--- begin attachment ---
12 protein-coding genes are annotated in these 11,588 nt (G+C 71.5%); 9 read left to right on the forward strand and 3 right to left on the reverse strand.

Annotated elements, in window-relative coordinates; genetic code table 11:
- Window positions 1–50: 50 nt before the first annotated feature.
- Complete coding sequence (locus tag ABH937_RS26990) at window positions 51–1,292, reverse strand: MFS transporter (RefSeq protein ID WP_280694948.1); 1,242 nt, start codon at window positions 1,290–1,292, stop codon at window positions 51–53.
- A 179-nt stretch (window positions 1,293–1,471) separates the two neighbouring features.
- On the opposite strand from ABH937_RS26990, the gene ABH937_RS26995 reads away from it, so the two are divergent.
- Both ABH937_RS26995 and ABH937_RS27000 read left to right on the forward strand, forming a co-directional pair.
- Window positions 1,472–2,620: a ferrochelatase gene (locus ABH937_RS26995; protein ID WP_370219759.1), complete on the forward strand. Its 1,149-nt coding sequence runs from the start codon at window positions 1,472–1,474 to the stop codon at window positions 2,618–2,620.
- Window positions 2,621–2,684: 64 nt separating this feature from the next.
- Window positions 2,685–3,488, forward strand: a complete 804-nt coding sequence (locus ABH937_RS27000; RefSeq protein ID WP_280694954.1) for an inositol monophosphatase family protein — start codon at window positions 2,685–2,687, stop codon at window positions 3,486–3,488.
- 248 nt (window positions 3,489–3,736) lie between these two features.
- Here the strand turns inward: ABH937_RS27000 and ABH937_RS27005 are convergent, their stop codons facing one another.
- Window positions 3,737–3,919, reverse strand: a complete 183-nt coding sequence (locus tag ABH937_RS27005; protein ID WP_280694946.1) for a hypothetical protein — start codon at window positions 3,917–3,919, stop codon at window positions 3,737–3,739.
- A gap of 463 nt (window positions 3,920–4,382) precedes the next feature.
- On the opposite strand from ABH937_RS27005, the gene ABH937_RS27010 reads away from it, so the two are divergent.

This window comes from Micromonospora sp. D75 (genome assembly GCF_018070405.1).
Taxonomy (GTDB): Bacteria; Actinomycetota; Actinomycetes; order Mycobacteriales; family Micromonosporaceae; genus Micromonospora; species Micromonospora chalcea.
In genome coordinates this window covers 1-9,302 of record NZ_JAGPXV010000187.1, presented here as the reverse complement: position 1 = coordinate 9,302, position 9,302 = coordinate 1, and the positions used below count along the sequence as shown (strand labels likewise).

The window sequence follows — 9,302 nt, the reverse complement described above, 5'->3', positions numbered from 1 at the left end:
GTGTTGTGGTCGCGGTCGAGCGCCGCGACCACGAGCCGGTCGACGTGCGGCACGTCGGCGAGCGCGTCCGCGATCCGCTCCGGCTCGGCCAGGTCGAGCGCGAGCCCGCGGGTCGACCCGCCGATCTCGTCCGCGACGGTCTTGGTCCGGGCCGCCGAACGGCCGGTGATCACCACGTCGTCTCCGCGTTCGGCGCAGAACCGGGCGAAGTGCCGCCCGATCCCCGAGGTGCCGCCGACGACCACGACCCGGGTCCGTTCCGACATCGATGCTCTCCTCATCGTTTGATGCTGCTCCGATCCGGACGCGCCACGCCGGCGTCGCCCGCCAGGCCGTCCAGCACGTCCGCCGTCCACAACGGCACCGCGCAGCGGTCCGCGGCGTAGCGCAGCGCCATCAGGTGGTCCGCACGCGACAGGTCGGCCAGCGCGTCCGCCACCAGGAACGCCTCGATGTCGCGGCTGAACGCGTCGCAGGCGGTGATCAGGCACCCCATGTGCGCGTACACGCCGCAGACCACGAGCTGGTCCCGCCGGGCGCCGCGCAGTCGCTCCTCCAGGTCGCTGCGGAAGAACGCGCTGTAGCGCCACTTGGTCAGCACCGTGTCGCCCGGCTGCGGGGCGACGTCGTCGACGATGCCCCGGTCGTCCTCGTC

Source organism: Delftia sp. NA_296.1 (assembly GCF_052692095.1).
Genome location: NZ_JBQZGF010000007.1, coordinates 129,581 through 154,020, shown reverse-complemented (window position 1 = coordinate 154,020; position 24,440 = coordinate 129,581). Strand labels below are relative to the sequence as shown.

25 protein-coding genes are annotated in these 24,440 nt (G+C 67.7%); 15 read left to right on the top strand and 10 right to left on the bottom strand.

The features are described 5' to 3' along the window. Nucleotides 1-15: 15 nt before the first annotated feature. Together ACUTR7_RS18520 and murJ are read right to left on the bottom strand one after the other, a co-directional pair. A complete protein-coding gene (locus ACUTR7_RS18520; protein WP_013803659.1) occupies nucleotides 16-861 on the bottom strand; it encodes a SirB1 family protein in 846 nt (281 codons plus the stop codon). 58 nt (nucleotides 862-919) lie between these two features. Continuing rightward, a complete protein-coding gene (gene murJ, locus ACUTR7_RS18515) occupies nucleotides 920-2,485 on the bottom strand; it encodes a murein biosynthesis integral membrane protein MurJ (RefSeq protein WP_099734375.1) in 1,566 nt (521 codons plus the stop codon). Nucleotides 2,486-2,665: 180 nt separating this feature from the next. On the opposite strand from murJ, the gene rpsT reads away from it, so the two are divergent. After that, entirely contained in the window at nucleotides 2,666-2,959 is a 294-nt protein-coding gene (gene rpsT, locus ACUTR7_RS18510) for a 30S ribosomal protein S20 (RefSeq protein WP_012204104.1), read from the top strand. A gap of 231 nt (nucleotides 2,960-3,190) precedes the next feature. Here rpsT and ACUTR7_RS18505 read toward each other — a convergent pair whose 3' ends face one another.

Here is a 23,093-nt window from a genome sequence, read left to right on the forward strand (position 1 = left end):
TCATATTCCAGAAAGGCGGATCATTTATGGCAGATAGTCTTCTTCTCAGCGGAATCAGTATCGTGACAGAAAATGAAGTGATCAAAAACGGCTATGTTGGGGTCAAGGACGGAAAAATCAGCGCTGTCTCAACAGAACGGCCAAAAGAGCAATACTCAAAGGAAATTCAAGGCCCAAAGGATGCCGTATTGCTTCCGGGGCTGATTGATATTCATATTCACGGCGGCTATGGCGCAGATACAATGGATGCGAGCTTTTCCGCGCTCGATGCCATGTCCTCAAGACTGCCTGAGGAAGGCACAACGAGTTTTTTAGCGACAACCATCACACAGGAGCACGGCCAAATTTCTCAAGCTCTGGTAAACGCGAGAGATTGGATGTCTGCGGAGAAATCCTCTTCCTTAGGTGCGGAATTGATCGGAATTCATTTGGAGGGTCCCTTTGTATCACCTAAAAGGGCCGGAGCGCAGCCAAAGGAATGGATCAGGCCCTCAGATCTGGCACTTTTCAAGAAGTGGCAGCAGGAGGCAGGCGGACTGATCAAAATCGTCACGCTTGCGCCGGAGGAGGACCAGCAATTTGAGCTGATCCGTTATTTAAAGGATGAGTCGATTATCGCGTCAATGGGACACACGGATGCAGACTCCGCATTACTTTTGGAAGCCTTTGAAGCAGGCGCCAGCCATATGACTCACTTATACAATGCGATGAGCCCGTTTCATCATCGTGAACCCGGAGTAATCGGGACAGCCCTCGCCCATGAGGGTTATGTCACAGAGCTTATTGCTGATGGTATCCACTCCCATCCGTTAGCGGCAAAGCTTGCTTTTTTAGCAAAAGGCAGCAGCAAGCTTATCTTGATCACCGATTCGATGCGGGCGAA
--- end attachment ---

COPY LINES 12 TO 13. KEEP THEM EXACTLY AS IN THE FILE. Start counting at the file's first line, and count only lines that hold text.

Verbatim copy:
- Here the strand turns inward: ABH937_RS27000 and ABH937_RS27005 are convergent, their stop codons facing one another.
- Window positions 3,737–3,919, reverse strand: a complete 183-nt coding sequence (locus tag ABH937_RS27005; protein ID WP_280694946.1) for a hypothetical protein — start codon at window positions 3,917–3,919, stop codon at window positions 3,737–3,739.